The 2016 Board Practices Report issued by Deloitte’s Center for Board Effectiveness and the Society for Corporate Governance identifies key findings on board-relevant topics that have risen to prominence. Respondents cite strategy as the primary board focus for 2017 – the overwhelming top choice at 80 percent – with risk oversight coming in second at 42 percent. Additionally, boards are preparing for activists, with 74 percent of companies reporting they are discussing how to prepare for activism, up from 55 percent in 2014, and 27 percent of companies reporting they have been approached by an activist in the past year.
“This report helps us to understand how boards navigate the most pressing issues companies face in their current environments,” said Deb DeHaas, Deloitte’s vice chairman and national managing partner, Center for Board Effectiveness and chief inclusion officer. “Boards are working on multiple fronts to more effectively engage with shareholders, develop revised strategies for emerging risks, and re-evaluate board composition as a way to successfully take on these responsibilities.”
Board refreshment and composition are other key focus areas reported by the survey, with 78 percent of respondents having adopted some form of refreshment policy. Nearly two-thirds of respondents reported their boards added a new director in the past year, up from half in 2014. The changes resulted mainly from resignations and planned retirements, though 22 percent attributed the change to keeping the board fresh, and 15 percent reported it was to achieve greater diversity (i.e., gender, race, ethnicity, generation/age). On gender, the survey found that large cap companies have the greatest amount of female directors with 40 percent of respondents having three and 16 percent having four or more. Fifty-two percent of respondent companies have one or two board members of a racial and/or ethnic minority.
When asked about the top risks that the board is focused on, respondents ranked cyber as No. 1. Fifty-four percent reported that the audit committee has primary responsibility for cybersecurity oversight. Perhaps not surprisingly, cyber security/cyber risk was listed as the No. 1 topic of education for audit committees and among the more common topics of full board education. Additionally, 14 percent of respondents noted that they had added a board member with cyber experience in the past two years.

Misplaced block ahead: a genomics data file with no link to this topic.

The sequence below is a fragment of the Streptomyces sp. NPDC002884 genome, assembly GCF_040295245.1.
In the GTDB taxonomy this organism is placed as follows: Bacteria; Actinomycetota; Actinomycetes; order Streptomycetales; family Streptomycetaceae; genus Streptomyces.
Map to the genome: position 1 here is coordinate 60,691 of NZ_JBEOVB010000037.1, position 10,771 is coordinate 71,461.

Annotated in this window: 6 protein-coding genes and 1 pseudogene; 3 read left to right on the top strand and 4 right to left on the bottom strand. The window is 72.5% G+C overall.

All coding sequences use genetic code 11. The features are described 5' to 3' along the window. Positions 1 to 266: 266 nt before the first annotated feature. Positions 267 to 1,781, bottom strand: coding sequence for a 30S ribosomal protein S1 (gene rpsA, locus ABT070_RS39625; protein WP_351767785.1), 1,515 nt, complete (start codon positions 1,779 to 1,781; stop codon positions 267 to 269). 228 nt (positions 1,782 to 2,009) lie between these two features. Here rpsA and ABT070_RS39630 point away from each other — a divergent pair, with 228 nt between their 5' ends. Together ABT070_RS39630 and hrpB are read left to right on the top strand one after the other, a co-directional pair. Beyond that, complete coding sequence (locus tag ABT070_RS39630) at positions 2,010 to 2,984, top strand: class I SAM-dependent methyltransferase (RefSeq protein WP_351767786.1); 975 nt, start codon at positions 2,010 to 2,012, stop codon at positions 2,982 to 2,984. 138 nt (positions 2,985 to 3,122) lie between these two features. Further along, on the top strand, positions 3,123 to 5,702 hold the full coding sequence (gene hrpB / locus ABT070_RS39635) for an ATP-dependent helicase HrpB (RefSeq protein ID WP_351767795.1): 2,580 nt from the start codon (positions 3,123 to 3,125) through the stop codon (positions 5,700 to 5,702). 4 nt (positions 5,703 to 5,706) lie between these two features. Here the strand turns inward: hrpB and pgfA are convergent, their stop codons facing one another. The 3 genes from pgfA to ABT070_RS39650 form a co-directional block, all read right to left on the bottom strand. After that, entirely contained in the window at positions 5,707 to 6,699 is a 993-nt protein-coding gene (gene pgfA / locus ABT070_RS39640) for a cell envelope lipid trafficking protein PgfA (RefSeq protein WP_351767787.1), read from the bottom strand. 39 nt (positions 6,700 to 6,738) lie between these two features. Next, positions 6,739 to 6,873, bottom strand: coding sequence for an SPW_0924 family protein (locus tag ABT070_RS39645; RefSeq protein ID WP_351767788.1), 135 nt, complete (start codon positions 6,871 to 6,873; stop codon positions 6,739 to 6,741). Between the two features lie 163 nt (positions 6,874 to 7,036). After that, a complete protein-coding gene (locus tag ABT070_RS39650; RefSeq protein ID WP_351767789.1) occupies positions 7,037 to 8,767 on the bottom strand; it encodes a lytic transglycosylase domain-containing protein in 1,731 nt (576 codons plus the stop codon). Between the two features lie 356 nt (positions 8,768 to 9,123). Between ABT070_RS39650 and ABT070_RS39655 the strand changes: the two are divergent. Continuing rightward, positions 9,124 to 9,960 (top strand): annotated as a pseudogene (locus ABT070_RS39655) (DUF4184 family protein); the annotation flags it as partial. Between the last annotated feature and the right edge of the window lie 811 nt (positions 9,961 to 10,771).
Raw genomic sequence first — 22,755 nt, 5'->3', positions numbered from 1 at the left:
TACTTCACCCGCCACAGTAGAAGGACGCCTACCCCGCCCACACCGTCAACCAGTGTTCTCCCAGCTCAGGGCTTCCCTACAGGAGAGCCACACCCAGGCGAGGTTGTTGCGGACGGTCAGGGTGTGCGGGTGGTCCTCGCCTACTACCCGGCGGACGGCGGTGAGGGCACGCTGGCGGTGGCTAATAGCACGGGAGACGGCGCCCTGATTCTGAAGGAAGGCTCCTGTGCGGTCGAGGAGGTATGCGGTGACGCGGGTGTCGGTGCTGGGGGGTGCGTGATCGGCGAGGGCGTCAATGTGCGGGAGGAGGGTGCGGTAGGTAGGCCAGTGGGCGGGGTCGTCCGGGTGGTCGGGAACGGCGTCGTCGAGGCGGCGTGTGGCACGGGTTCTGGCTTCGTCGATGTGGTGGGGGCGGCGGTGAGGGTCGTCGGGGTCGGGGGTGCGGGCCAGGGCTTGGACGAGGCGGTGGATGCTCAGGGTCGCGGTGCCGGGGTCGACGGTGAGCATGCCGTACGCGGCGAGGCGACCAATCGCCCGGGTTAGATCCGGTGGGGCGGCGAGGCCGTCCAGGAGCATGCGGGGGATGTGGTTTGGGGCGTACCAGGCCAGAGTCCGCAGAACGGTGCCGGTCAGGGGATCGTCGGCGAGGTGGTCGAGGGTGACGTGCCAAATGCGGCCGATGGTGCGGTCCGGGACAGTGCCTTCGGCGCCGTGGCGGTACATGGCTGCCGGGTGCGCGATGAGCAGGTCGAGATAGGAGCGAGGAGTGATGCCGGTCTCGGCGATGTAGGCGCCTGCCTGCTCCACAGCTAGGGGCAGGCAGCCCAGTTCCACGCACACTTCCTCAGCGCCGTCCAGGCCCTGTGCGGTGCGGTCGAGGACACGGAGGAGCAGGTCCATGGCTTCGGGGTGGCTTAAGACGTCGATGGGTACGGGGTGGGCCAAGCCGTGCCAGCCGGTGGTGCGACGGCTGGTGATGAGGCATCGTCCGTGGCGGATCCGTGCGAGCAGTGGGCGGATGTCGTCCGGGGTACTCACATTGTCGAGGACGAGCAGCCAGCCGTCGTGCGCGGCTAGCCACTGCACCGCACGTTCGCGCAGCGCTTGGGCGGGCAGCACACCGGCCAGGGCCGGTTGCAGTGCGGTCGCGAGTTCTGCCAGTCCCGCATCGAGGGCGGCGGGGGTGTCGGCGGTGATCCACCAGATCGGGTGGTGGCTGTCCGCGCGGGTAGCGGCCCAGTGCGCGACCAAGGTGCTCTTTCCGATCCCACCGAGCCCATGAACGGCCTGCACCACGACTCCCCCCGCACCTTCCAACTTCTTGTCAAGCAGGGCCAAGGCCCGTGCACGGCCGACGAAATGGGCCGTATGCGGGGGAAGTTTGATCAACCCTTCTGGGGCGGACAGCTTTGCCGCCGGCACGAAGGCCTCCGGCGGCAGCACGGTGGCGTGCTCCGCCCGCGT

Eighty percent of respondents reported that boards will spend time on strategy this year. Forty-six percent of large cap companies and more than 40 percent of all companies monitor progress against the company’s strategic plan at every board meeting.
“Companies continue to grapple with complex operational, economic and geopolitical risks,” said Darla Stuckey, president and chief executive officer of the Society for Corporate Governance. “It is vital for boards to work with management to navigate risks and opportunities with a comprehensive and adaptable strategy. This is why we see those surveyed emphasizing the amount of time they dedicate to developing and executing a resilient strategy.”
Additional findings revealed in the survey include:
- Sustainability: With an increasing focus on sustainability practices from investors and shareholders, sustainability reporting is an important focus for boards, with nearly 60 percent of companies providing some form of sustainability disclosure and 42 percent providing a formal report.
- Board education: Top board education topics include specific board or governance issues; industry-specific topics; fiduciary duties and responsibilities; cybersecurity and cyber risk; and company policies.
- Shareholder sentiment: Fifty-five percent of all boards and 62 percent of large cap boards are being updated on shareholder sentiment and concerns more than once a year.
Results from the 2016 Board Practices Report are based on the responses from 189 individuals from the Society’s membership. This is the 10th edition of the Board Practices Report. It presents findings from a survey distributed in the third quarter of 2016 to the public company members of the Society. The survey covered over 15 areas of board practices and hot topics, and included 99 questions. Survey results are presented by market capitalization, by financial services and non-financial services industries, and by all companies in total.
The Center for Board Effectiveness helps directors deliver value to the organizations they serve through a portfolio of high quality, innovative experiences throughout their tenure as board members. Whether an individual is aspiring to board participation or a veteran of many board experiences, the Center’s programs enable them to contribute effectively and provide focus in the areas of governance and audit, strategy, risk, innovation, compensation and succession.